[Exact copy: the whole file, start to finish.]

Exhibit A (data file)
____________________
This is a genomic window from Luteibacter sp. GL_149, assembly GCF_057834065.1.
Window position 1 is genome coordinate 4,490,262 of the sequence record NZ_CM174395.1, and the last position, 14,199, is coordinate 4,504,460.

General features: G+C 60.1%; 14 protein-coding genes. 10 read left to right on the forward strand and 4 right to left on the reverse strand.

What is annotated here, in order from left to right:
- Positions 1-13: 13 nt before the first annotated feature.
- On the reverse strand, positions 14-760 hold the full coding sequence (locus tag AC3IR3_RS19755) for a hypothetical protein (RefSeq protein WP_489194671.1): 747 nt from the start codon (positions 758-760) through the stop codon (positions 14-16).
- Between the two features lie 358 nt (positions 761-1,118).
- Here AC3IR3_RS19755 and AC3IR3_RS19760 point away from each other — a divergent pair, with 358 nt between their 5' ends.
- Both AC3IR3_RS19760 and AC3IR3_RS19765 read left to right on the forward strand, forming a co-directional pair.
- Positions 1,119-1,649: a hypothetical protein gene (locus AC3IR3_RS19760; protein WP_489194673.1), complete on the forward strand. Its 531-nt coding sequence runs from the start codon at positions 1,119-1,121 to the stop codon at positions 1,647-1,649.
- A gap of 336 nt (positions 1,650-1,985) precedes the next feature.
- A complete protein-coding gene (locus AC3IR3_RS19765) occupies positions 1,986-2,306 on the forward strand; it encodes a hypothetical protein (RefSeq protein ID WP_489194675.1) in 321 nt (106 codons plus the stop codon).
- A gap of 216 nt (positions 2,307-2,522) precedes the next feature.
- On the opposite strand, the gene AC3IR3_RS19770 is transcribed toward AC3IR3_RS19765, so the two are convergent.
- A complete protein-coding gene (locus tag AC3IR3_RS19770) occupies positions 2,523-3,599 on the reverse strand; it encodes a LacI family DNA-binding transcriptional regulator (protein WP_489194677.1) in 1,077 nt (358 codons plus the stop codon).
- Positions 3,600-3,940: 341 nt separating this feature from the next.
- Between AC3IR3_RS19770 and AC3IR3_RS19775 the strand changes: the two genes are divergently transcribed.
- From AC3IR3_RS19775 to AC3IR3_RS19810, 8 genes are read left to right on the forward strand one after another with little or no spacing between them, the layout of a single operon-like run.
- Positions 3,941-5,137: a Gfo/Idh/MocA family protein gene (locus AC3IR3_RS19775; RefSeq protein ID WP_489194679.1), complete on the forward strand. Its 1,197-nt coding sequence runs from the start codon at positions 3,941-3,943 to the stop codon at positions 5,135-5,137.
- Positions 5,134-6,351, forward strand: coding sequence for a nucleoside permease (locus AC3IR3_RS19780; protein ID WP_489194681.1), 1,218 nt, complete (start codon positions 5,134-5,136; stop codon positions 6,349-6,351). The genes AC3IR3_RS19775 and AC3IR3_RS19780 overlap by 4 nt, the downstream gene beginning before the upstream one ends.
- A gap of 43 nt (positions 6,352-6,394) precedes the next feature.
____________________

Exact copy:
This is a genomic window from Luteibacter sp. GL_149, assembly GCF_057834065.1.
Window position 1 is genome coordinate 4,490,262 of the sequence record NZ_CM174395.1, and the last position, 14,199, is coordinate 4,504,460.

General features: G+C 60.1%; 14 protein-coding genes. 10 read left to right on the forward strand and 4 right to left on the reverse strand.

What is annotated here, in order from left to right:
- Positions 1-13: 13 nt before the first annotated feature.
- On the reverse strand, positions 14-760 hold the full coding sequence (locus tag AC3IR3_RS19755) for a hypothetical protein (RefSeq protein WP_489194671.1): 747 nt from the start codon (positions 758-760) through the stop codon (positions 14-16).
- Between the two features lie 358 nt (positions 761-1,118).
- Here AC3IR3_RS19755 and AC3IR3_RS19760 point away from each other — a divergent pair, with 358 nt between their 5' ends.
- Both AC3IR3_RS19760 and AC3IR3_RS19765 read left to right on the forward strand, forming a co-directional pair.
- Positions 1,119-1,649: a hypothetical protein gene (locus AC3IR3_RS19760; protein WP_489194673.1), complete on the forward strand. Its 531-nt coding sequence runs from the start codon at positions 1,119-1,121 to the stop codon at positions 1,647-1,649.
- A gap of 336 nt (positions 1,650-1,985) precedes the next feature.
- A complete protein-coding gene (locus AC3IR3_RS19765) occupies positions 1,986-2,306 on the forward strand; it encodes a hypothetical protein (RefSeq protein ID WP_489194675.1) in 321 nt (106 codons plus the stop codon).
- A gap of 216 nt (positions 2,307-2,522) precedes the next feature.
- On the opposite strand, the gene AC3IR3_RS19770 is transcribed toward AC3IR3_RS19765, so the two are convergent.
- A complete protein-coding gene (locus tag AC3IR3_RS19770) occupies positions 2,523-3,599 on the reverse strand; it encodes a LacI family DNA-binding transcriptional regulator (protein WP_489194677.1) in 1,077 nt (358 codons plus the stop codon).
- Positions 3,600-3,940: 341 nt separating this feature from the next.
- Between AC3IR3_RS19770 and AC3IR3_RS19775 the strand changes: the two genes are divergently transcribed.
- From AC3IR3_RS19775 to AC3IR3_RS19810, 8 genes are read left to right on the forward strand one after another with little or no spacing between them, the layout of a single operon-like run.
- Positions 3,941-5,137: a Gfo/Idh/MocA family protein gene (locus AC3IR3_RS19775; RefSeq protein ID WP_489194679.1), complete on the forward strand. Its 1,197-nt coding sequence runs from the start codon at positions 3,941-3,943 to the stop codon at positions 5,135-5,137.
- Positions 5,134-6,351, forward strand: coding sequence for a nucleoside permease (locus AC3IR3_RS19780; protein ID WP_489194681.1), 1,218 nt, complete (start codon positions 5,134-5,136; stop codon positions 6,349-6,351). The genes AC3IR3_RS19775 and AC3IR3_RS19780 overlap by 4 nt, the downstream gene beginning before the upstream one ends.
- A gap of 43 nt (positions 6,352-6,394) precedes the next feature.